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Drugs Increase Breast Cancer Progression-Free Survival

Overall survival unchanged

THURSDAY, Dec. 28 (HealthDay News) -- Lapatinib plus capecitabine significantly increase the time to progression, but not overall survival, compared with capecitabine alone, in women with advanced breast cancer who have failed other treatments, according to a study in the Dec. 28 issue of the New England Journal of Medicine.

Charles E. Geyer, M.D., from the Allegheny General Hospital in Pittsburgh, and colleagues randomly assigned 324 women with HER2-positive advanced or metastatic breast cancer who had failed chemotherapy plus trastuzumab to capecitabine alone or combined with lapatinib.

The researchers found that the combined therapy significantly increased the median time to progression (8.4 versus 4.4 months, hazard ratio 0.49). There was no increase in toxic effects, including cardiotoxicity, with combined therapy. Women receiving combination therapy tended to have a higher tumor response rate and fewer central nervous system metastases. However, survival was similar in the two groups, with 22 percent mortality, the report indicates.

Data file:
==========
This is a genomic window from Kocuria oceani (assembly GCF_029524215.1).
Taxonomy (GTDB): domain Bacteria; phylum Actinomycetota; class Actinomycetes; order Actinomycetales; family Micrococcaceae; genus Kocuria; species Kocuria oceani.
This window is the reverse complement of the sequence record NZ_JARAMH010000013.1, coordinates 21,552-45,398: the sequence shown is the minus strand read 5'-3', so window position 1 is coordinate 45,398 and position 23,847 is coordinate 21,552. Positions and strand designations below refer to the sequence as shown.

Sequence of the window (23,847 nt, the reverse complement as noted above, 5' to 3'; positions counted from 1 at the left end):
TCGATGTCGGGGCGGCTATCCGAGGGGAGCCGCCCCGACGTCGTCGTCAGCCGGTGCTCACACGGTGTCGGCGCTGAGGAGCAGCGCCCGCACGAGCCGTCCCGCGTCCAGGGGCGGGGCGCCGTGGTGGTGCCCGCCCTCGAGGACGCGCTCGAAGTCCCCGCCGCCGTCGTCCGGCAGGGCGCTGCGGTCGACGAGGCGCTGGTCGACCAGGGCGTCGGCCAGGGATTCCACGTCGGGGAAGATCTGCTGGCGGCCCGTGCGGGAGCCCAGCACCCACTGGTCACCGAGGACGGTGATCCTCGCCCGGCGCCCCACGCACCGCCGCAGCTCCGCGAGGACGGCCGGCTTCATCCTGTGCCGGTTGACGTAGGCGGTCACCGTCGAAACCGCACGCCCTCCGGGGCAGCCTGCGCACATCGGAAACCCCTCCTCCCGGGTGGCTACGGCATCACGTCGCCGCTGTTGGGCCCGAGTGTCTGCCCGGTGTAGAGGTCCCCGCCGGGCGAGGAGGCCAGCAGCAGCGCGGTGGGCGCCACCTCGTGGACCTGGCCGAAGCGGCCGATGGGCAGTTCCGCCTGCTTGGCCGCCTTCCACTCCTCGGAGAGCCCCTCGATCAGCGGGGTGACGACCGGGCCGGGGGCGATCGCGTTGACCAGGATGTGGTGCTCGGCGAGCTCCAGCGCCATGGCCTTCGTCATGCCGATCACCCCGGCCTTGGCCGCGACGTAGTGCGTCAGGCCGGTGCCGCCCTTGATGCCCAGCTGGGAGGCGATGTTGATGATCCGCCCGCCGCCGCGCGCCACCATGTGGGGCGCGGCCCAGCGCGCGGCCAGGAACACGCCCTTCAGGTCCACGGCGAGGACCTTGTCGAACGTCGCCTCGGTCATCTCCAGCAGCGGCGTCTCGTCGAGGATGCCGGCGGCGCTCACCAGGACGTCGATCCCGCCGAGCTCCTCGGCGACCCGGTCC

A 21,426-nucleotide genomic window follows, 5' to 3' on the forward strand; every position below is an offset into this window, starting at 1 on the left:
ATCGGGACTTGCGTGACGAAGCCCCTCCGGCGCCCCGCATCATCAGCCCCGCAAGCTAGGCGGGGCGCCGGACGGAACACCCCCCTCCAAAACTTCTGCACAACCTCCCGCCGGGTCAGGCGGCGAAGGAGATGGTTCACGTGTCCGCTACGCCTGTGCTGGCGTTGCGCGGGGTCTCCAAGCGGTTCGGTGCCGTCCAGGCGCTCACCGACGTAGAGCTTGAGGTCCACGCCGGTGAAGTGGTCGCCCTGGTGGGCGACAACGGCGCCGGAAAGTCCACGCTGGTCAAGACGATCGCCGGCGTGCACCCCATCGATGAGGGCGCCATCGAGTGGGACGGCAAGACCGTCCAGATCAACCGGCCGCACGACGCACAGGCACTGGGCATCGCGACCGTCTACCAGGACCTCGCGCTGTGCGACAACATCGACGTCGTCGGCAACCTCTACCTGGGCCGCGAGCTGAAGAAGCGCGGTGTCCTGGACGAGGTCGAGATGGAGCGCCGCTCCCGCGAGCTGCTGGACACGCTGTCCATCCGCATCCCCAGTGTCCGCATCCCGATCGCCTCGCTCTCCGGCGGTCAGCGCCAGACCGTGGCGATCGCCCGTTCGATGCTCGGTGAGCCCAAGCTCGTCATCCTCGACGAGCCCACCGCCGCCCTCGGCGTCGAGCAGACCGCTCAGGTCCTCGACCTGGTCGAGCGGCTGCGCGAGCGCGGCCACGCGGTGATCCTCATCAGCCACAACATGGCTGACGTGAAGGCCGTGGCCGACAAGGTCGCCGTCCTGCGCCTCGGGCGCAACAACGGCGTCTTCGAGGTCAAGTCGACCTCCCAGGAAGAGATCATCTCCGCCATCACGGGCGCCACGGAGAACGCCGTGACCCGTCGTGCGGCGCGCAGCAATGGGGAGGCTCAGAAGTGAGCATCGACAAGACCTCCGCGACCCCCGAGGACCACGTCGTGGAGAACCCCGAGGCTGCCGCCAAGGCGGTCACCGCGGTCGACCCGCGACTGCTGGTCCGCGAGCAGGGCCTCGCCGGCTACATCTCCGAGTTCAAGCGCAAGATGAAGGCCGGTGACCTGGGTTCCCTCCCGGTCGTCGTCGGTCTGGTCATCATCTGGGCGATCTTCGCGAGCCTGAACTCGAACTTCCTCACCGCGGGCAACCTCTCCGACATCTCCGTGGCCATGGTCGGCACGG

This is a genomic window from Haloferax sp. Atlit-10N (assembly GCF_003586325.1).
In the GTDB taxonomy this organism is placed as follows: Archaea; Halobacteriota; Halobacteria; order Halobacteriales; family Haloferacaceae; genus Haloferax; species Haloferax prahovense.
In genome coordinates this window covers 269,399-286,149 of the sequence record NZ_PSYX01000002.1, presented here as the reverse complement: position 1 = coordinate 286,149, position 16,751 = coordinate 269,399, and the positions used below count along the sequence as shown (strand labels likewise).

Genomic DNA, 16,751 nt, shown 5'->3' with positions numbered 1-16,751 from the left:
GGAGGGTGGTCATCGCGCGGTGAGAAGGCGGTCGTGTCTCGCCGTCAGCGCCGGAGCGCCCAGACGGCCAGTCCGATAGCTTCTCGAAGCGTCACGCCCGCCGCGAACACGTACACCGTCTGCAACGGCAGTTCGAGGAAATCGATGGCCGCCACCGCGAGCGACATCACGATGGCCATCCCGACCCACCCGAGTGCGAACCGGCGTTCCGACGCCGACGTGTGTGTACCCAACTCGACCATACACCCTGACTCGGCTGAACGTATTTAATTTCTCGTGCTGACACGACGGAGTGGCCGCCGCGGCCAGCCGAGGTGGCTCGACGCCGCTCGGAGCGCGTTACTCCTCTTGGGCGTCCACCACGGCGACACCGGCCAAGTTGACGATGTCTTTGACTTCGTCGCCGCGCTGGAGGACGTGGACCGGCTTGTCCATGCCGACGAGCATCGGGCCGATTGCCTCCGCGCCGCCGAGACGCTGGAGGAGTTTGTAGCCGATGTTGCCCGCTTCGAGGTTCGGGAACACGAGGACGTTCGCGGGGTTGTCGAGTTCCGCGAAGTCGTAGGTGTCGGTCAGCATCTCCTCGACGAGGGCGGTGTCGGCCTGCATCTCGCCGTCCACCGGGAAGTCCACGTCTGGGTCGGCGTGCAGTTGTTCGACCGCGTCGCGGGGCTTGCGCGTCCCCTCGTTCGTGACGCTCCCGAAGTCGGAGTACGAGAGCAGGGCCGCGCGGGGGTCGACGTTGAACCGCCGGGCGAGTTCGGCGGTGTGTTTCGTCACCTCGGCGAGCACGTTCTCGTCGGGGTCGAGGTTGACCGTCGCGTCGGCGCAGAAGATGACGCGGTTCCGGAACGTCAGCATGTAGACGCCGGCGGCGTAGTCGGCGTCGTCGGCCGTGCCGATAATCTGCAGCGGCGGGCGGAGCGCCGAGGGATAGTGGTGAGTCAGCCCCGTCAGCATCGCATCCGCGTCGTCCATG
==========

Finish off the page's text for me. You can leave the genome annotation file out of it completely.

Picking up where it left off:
"The results provide support for the use of lapatinib and capecitabine in women with progression of HER2-positive breast cancer after treatment with trastuzumab," Geyer and colleagues conclude. "The findings also warrant evaluation of the role of lapatinib, which has a mechanism of action distinct from that of trastuzumab, earlier in the treatment of HER2-positive breast cancer."

The study was supported by GlaxoSmithKline.

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